For example, if so equipped, a super-cavitating nose on a torpedo forces the water to flow off the edge of the nose with such speed and at such an angle that the water cannot wrap around the surface of the body of the torpedo. This allows the drag on the torpedo body to be significantly reduced because it is no longer in contact with the water, having a high density, but it is in contact with water vapor, having a low density. This allows the torpedo's velocity to greatly increase due to the overall decrease in friction. The present invention uses a super-cavitating nose design in order to enhance penetration and travel of the warhead through sand, concrete or other impediments between the warhead and the target in a similar manner as that described above. Because the sand and rubble do not come in contact with the body of the warhead and therefore do not exert any forces on the outer walls, they can be made thinner in order to increase the resulting fragment velocity and blast.
The present invention also deviates from the traditional design of aerial (BLU) bombs utilizing thick outer walls and no internal structural support. Instead, the present invention uses a cellular warhead structure with a reinforced central post as the main load-bearing component. In addition to being inherently stiff, this structural design subdivides the explosive cavity into shorter sections. Because the stresses induced in the explosive material during penetration are proportional to the height of the explosive subjected to the deceleration, this reduces the stresses to which the explosive is subjected and the likelihood of premature initiation. Using a central post as the main load-bearing component also allows us to use thinner outer walls, which increases the fragments velocity and blast.
The accompanying drawing, which is incorporated in and constitute a part of the specification, illustrates an embodiments of the invention, and, together with the description, serve to explain the principles of the invention.
FIG. 1 is a cross-sectional side view of an embodiment of the invention.
The invention, as embodied herein, comprises a warhead for penetrating hardened or buried targets. In the military, this type of warhead is known as a “bunker buster” for its ability to penetrate concrete bunkers or bunkers buried in sand.
A preferred embodiment is illustrated in FIG. 1, but other embodiments containing/satisfying one or more of the following design elements, or the same embodiment in FIG. 1 but with different dimensions and/or different hardness levels are also possible.
Some unique elements of the invention are:
1. A super-cavitating nose that reduces the drag forces and all other forces acting at the interface between sand, rubble, etc., and the outer walls. This increases the penetration capability of the warhead and allows the use of thinner outer walls.
2. A reinforced/thick central post that is the main load bearing component of the structure. This design has several advantages:
i. In any design, whether the outer walls are thick or thin, the direction of the stresses/pressures generated in the explosive during penetration will be such as to stiffen a central post, making it stronger, but bulge outside walls, weakening them. Thus, there is an advantage to making the central post the main load bearing component.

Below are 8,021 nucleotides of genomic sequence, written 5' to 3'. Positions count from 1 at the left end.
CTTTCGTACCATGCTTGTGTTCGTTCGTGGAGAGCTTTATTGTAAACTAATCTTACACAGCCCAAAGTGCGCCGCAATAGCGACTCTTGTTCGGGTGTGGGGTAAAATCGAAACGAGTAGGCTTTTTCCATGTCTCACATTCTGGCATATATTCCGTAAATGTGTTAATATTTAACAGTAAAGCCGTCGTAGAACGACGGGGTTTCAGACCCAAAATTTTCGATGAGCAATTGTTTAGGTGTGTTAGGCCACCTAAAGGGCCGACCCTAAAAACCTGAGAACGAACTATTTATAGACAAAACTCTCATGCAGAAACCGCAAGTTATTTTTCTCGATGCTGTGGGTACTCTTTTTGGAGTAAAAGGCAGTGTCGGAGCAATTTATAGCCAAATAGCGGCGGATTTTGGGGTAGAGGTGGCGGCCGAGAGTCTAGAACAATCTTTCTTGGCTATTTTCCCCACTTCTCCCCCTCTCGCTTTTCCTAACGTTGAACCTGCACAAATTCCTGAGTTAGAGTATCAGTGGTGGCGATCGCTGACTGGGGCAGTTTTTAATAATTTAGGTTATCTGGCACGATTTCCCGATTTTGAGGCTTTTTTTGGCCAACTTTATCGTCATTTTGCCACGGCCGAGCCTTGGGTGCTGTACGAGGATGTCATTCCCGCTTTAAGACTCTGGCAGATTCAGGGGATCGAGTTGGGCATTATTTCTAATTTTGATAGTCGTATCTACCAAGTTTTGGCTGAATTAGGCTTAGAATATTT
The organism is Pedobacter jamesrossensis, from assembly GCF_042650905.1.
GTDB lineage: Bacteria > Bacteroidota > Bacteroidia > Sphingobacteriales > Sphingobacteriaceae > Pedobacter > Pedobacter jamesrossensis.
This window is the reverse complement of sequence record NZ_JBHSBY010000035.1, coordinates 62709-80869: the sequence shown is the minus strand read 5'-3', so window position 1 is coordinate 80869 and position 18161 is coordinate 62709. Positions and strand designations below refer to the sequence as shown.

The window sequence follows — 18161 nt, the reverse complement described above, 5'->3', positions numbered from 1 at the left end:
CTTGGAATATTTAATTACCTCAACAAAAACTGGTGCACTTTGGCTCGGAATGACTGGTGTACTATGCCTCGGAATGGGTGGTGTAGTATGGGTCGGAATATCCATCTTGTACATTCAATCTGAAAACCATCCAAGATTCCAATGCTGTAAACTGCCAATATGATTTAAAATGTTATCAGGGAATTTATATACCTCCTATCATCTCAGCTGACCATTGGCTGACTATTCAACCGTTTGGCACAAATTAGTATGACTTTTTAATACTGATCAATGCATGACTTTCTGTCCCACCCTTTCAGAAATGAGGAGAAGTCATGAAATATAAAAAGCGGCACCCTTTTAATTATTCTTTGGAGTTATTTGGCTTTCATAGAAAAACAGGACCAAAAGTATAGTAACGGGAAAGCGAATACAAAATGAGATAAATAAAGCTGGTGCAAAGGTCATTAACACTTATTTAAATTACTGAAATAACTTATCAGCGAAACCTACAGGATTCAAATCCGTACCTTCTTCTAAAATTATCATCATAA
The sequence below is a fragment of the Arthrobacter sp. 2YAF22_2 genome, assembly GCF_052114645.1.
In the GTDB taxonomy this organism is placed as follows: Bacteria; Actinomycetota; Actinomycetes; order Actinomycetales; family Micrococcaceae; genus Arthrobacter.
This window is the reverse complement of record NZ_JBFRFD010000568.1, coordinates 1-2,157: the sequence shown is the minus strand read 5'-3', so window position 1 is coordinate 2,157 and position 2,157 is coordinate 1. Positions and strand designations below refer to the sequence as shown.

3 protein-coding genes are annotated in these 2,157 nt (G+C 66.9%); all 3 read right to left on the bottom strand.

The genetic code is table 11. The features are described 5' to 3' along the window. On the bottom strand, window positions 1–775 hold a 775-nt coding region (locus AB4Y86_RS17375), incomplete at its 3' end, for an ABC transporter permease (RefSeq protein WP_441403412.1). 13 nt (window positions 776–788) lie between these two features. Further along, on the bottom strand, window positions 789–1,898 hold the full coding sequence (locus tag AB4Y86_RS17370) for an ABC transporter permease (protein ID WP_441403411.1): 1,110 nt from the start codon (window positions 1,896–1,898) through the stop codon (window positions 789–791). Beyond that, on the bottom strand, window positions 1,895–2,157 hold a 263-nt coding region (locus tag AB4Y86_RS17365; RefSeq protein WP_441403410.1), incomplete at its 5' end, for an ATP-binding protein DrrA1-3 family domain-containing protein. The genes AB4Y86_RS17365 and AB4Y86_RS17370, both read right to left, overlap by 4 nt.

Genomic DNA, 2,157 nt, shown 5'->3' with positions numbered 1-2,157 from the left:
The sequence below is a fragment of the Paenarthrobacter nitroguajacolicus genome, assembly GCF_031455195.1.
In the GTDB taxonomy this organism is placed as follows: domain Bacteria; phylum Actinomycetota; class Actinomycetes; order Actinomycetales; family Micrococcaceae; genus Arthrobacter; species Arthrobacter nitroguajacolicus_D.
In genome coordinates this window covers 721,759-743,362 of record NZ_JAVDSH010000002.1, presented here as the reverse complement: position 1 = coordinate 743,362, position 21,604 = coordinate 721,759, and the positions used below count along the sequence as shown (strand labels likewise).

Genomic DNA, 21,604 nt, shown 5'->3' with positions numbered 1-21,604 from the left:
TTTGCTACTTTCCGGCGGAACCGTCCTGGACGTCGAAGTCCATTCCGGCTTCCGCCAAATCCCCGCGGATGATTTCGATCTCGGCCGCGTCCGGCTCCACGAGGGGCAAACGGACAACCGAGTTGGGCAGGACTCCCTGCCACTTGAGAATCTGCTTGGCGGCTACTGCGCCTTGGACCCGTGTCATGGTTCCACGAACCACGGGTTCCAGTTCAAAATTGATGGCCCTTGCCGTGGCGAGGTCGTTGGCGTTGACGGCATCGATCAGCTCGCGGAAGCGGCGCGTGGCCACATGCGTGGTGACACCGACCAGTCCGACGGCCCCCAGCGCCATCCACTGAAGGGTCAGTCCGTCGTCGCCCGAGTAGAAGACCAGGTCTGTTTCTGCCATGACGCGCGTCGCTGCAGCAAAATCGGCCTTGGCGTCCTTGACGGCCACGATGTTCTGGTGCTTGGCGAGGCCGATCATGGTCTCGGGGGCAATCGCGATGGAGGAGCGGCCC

ii. Because the outer walls are now thinner, higher fragments velocity can be achieved. The energy of the explosive is not wasted in fragmenting the walls, but, instead, is used in driving the resulting fragments at higher velocity. Thinner walls also allow the use of other options different from fragmentation, such as flying plates, flying swords, EFP's, etc. that can be ejected from the warhead. These are not an option if thick walls are used.
3. Instead of the traditional warhead design which has one long cavity in which the explosive is loaded, a cellular/box structure is used. This is done by incorporating between the central post and outer walls several axially spaced discs that transmit the impact loads of the outer walls and the explosive to the central post. To prevent the discs from shearing (failing in shear mode) and sliding axially around it, the central post is thickened/flared at the base of each disc. This design has several advantages:
i. The cellular/box structure provides high strength and rigidity at minimum structural weight. The central post and outer walls do not have to be as thick to resist bending and/or buckling. From previous experience it is known that box structures are very efficient (weight wise) in resisting collapse.
ii. Instead of a single long cavity, the explosive material now occupies several shorter sections, thus reducing the stress to which the explosive is subjected in each section, and enhancing its survivability during penetration.
4. Ballast in a cavity in the nose increases the sectional density of the warhead, thus increasing the penetration capability of the warhead without increasing the forces generated in the main body during penetration.
5. Initiation means in the tail of the warhead, subjected to the least forces during penetration, and distribution lines through the central post that carry the initiation signal/detonation wave to the different explosive compartments.
Referring to FIG. 1, the invention comprises a warhead for penetrating hardened or buried targets, comprising a super-cavitating nose 102 and a cellular structure 104 for containing explosive material 110. The cellular structure comprises an outer wall 106 and a plurality of discs 108 that are axially spaced within the cellular structure to form separate cells 109. There is a central axis 111 approximately through the center of the warhead wherein a load bearing support 114 is located to provide structural support for the cellular structure 104. Within each cell the explosive material 110 is divided. Finally, initiation means 112 are present to begin the detonation of the explosives.